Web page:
10 Ways to Warm Up Your Home (and Save Money) This Winter

10 Ways to Warm Up Your Home (and Save Money) This Winter

As temperatures drop outside, heating bills tend to rise. However, there are a few simple tricks to help keep your home energy efficient and your wallet happy. Keep reading for easy steps you can take to keep your home cozy and warm without burning a hole in your pocket.

1. Change Air Filters Regularly

Clean filters ensure that your heating system is operating as efficiently and effectively as possible, which can reduce your overall energy consumption. Not only that, but routinely replacing the filter can prolong the life of your entire HVAC system—a costly replacement that’s worth maintaining well. Plus, keeping your air clean at home is an important factor in your overall health and wellness.

2. Delete Drafts From Doors and Windows

Drafty doors and windows are major culprits when it comes to heat loss in a home. It’s an especially prevalent problem in older homes. To stay ahead of this issue, inspect all of your windows and doors, and seal any gaps or cracks around doors and windows. 

Weatherstripping and caulking are simple, effective solutions that prevent warm air from escaping and cold air from infiltrating your home. You can easily find both at your local hardware store.

winter door

3. Check Your Insulation

Insulation plays a critical role in the warmth and energy-efficiency of your home, and is one of the first places you should start in your journey toward a lower heating bill. Upgrading or adding insulation where needed can significantly reduce heat loss, keeping your home comfortably warm without overworking your heating system.

Inspect your attic, walls, and floors for proper insulation by following these recommendations. Take care to turn the power off in your home before performing these checks, and wear appropriate safety equipment like goggles and protective headwear. 

4. Keep Your Chimney Closed

Fireplaces certainly add charm and romance to any room when they’re in use. But when there’s no fire roaring, your chimney may actually make your home lose heat (how’s that for ironic!?). To keep the heat in your home from escaping and to prevent cold air from coming in, make sure to close the chimney damper when the fireplace is not in operation

5. Save More with a Smart Thermostat

Although it’s an upfront investment, using a “smart” programmable thermostat can make a huge difference in your heating and air costs. By programming your device to adjust the temperature based on the time of day and your routine, you can keep your home warm without heating an empty house. You can even set it so that it’s warming up your space right before you get home from work so that the place is toasty by the time you walk in!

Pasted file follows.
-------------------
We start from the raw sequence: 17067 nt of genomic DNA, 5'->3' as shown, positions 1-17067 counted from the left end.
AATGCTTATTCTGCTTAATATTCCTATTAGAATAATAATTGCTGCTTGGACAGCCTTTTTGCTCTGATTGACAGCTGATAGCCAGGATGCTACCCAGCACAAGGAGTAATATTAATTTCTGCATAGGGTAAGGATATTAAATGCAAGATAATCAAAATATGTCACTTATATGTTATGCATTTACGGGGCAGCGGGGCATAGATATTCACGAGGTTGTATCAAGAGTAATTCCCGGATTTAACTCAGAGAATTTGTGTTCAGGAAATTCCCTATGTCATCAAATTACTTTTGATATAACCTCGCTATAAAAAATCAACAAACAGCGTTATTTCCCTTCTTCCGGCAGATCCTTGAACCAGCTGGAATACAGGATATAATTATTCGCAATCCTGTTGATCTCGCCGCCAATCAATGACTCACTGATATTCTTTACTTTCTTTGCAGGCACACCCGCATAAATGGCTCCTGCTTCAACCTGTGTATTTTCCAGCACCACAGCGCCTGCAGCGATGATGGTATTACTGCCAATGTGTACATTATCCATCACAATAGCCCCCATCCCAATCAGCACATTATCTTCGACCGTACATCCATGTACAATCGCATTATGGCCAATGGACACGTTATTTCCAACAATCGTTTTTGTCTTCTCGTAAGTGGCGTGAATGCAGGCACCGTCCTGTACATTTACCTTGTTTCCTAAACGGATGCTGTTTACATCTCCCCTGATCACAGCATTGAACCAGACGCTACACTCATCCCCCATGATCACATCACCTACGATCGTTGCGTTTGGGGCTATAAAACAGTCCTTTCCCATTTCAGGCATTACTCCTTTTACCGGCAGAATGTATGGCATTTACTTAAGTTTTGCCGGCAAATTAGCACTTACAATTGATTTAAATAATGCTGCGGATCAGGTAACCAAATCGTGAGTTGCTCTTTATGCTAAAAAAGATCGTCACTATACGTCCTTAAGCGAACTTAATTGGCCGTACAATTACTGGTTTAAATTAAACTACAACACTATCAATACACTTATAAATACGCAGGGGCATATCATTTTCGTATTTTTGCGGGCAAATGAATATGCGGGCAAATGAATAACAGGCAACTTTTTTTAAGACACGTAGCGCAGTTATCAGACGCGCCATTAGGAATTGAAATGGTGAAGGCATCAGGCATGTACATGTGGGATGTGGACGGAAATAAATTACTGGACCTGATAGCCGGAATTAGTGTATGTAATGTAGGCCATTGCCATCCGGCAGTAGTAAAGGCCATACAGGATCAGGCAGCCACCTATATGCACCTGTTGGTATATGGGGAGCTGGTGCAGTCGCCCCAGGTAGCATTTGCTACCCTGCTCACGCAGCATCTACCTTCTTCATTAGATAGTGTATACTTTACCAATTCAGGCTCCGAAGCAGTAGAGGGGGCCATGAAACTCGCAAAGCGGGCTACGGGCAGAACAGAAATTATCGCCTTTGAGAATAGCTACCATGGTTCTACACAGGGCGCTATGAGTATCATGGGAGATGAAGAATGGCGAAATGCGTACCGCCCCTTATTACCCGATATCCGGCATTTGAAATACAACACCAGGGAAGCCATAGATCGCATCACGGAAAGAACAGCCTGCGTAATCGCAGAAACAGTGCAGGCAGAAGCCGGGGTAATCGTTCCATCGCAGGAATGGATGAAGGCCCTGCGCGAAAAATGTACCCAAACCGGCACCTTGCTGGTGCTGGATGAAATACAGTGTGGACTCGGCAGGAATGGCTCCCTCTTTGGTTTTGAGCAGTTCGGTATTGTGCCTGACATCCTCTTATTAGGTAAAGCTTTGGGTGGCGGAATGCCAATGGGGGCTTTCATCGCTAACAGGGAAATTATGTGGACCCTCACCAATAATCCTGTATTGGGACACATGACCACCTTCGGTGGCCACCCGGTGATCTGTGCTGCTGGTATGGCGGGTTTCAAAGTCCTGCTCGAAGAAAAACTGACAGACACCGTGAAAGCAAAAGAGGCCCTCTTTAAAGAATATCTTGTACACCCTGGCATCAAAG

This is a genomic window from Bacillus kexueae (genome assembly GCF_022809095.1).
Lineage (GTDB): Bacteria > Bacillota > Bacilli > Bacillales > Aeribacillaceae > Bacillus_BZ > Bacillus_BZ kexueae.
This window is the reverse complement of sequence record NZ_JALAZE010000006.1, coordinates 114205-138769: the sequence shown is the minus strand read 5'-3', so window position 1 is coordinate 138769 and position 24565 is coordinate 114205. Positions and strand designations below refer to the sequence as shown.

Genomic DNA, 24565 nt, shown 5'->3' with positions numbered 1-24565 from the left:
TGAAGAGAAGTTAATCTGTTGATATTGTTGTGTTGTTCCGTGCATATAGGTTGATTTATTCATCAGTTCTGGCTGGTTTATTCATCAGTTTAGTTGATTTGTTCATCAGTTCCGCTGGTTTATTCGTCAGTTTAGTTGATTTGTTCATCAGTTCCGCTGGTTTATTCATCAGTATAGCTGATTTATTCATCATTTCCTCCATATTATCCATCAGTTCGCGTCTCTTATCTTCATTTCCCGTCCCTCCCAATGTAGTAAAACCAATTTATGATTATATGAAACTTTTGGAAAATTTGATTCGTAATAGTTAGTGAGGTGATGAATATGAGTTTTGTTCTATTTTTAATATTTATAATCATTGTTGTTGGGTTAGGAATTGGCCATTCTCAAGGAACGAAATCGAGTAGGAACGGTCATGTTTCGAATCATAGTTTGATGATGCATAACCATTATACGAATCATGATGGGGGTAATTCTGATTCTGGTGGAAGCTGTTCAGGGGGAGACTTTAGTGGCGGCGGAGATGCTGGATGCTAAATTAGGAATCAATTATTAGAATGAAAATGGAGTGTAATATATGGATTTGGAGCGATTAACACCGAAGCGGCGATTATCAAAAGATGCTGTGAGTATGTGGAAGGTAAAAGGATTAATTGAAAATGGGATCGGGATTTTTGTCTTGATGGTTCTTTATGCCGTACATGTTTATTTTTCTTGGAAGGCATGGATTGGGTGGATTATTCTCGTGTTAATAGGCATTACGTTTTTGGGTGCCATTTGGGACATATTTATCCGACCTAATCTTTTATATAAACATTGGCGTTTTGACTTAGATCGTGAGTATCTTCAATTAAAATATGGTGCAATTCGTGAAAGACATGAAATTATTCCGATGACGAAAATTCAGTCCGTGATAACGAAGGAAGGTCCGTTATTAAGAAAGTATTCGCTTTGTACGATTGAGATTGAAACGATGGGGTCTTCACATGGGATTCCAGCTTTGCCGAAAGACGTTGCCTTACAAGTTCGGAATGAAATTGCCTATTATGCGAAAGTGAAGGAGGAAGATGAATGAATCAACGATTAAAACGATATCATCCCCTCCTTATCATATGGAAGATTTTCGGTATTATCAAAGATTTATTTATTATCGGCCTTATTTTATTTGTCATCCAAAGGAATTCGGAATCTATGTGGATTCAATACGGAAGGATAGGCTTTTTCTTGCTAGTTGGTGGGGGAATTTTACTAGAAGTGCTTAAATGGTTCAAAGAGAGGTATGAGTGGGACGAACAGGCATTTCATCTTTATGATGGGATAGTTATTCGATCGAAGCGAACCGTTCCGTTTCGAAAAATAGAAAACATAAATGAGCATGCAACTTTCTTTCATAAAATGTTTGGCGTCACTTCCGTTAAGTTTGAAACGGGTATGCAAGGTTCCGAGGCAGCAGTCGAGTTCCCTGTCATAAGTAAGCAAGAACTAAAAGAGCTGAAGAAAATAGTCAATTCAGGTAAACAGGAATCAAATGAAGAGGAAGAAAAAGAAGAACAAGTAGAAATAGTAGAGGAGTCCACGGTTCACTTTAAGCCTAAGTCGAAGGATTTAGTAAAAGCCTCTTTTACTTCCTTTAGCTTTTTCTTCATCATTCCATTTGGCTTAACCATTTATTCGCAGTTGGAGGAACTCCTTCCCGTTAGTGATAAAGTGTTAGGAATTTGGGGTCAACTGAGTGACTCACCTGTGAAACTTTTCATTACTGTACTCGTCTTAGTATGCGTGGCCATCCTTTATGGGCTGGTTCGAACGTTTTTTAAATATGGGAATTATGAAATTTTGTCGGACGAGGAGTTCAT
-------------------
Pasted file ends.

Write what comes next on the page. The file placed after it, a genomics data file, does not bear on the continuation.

smart thermostat

6. Utilize Sunlight to Your Advantage

Make the most of nature’s heat source: the sun! During the day, open your blinds to allow sunlight to naturally warm your home. Bonus: letting more light in will also boost your mood and help regulate your circadian rhythm. At night, close the blinds to help insulate against the cold. It’s a simple strategy that maximizes the use of free, renewable energy.

Tip: Let even more natural light in with a French door.

french doors

7. Adjust Your Water Heater

Although long, steaming-hot showers feel like a luxury in winter, they can really run up your water bill. Because most people use much more hot water in winter than in other seasons—because face it, it just feels good!—lowering your water heater temperature by about 20 degrees can save you a bundle over the course of the season. Don’t worry, your water will still be delightfully warm. 

If you’re really trying to tighten up the water bill, stick to showers: According to the U.S. Department of Energy, the average bath uses up to 25 gallons of hot water, while a five-minute shower typically uses only around 10 gallons.

8. Use Draft Stoppers

Draft stoppers, also known as door snakes, are cost-effective tools that prevent drafts from sneaking under doors. Place them at the base of exterior doors to minimize heat loss and keep the cold air at bay. It’s a relatively small investment that can yield significant energy savings over time.

draft stoppers

9. Layer Up Your Home

Winter is a season of extra layers, from scarves and mittens to extra blankets. Just as you like to layer up, do the same for your house. Add area rugs to insulate floors, and keep a few extra throw blankets out to create a snug atmosphere that doesn't rely solely on your heating system. Don’t forget to put your drapes to work. Keep them open during the day to let sunlight in and warm the space, and close them right at dusk to help keep the cold from seeping in.

cozy house in winter

10. Cook and Bake Strategically

Cold weather calls for indoor activities like baking. Between the breads, sweets, and oven-roasted treats, your cooking habits can actually influence your home's warmth. When possible, use your oven and stovetop strategically so that it can help warm up your home and serve a dual purpose. 

After cooking, leave the oven door ajar to let the residual heat warm your kitchen, providing an additional source of comfort. Be sure to keep a close eye on it if you have little ones or pets in the home!

As you head into the darkest days of the season, implement these tips to help keep your home energy efficient and save some money over the long haul. A little less stress about money and a little more snuggling up—now that sounds like the recipe for a wonderful winter!